13. This sharing in the life of the Trinity is a mystery, it is mystical, it is beyond words. Words point to it as fingers pointing to the moon. We cannot capture it in definitions; indeed, the desire to capture it in words is itself a sign of spiritual ill-health, so, one of the comparatively early developments of the language of Christianity was a refinement of the Jewish notion of idolatry, and the application of that notion to the faith journey. This is known as the mystical tradition, which, roughly speaking, runs in its classical form from Denys through to St John of the Cross. This is the via negativa. Everything said about God has to be negated, not in order that nothing is said, but in order that we do not get trapped on a particular rung of the ladder of ascent.

14. The via negativa is theologically mainstream and orthodox. Unfortunately, most especially in Protestant cultures, the insights of the via negativa have been systematically undermined and denied, and aspects of the Western theological cul-de-sac have hardened into dogma. Virtually all atheist criticism of Christianity that I am aware of takes this late-Western-Protestant derivative of orthodoxy to be Christianity as such. Most of their criticisms of it are good ones - it's just that they don't touch the historical mainstream of the faith.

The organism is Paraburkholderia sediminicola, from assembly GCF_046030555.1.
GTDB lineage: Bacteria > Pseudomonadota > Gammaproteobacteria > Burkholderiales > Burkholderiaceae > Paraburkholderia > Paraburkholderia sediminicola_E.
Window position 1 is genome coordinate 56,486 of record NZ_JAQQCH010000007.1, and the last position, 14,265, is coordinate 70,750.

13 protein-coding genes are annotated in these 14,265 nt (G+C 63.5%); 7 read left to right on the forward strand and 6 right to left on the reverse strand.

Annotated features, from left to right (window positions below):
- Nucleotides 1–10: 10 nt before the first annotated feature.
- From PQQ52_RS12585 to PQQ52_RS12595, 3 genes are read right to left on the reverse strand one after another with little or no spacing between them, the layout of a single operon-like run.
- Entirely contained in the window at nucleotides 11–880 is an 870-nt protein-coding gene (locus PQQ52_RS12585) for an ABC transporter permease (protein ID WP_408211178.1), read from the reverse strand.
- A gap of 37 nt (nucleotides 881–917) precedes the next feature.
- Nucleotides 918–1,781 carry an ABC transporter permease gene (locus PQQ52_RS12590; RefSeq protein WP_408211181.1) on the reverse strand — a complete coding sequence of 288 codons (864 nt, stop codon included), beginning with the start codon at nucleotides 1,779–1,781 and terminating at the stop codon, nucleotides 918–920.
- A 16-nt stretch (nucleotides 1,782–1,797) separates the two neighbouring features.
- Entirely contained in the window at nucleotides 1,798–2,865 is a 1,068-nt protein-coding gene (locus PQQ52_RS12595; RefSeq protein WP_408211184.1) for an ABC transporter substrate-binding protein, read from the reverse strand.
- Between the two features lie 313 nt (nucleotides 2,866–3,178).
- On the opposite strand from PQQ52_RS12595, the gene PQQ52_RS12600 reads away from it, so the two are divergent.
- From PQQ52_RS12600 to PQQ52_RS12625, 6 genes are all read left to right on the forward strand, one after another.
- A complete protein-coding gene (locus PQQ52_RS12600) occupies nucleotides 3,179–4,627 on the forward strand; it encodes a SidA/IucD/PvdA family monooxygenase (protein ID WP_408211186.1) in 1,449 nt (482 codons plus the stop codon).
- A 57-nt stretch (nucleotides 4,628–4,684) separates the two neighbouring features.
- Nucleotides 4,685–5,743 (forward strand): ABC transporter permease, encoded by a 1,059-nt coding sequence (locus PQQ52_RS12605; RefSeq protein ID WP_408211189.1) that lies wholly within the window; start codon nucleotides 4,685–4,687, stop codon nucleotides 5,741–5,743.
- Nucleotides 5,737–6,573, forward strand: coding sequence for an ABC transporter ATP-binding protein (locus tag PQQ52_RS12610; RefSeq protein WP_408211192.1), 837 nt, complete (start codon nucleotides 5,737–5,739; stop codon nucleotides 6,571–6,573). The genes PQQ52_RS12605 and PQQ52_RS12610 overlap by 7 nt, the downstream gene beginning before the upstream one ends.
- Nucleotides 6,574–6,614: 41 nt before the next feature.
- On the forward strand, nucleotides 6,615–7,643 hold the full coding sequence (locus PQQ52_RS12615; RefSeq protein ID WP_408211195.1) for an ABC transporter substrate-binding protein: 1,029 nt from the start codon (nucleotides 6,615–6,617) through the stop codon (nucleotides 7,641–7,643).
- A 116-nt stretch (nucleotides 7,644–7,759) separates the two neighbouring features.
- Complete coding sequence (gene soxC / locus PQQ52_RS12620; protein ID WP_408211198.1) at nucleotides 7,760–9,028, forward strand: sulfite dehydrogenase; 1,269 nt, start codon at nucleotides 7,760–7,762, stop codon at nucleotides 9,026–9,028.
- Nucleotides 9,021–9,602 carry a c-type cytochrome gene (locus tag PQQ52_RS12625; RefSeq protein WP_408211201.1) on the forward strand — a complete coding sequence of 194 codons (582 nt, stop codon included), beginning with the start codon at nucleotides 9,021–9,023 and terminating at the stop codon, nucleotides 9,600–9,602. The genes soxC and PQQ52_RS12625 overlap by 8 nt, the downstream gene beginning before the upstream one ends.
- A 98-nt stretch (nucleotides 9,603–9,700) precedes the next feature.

15. It's all about Jesus, and it remains all about Jesus, and it is more relevant than ever.


An article giving strong evidence of Global Warming. Dated 1948.

Friday, August 01, 2008

PZ Myers confesses that atheism is insufficient

For those who haven't been following this story, PZ Myers is a US academic, and atheist, who obtained (apparently) a consecrated host, and desecrated it. See his blog here.

I'm not without sympathy for his fundamental attitude (see my earlier post here) but what strikes me the most about what he has done is the fact that he has resorted to a ritual action. Surely the Enlightened approach would be to resort to rational argument? No, he has carried out his own personal drama.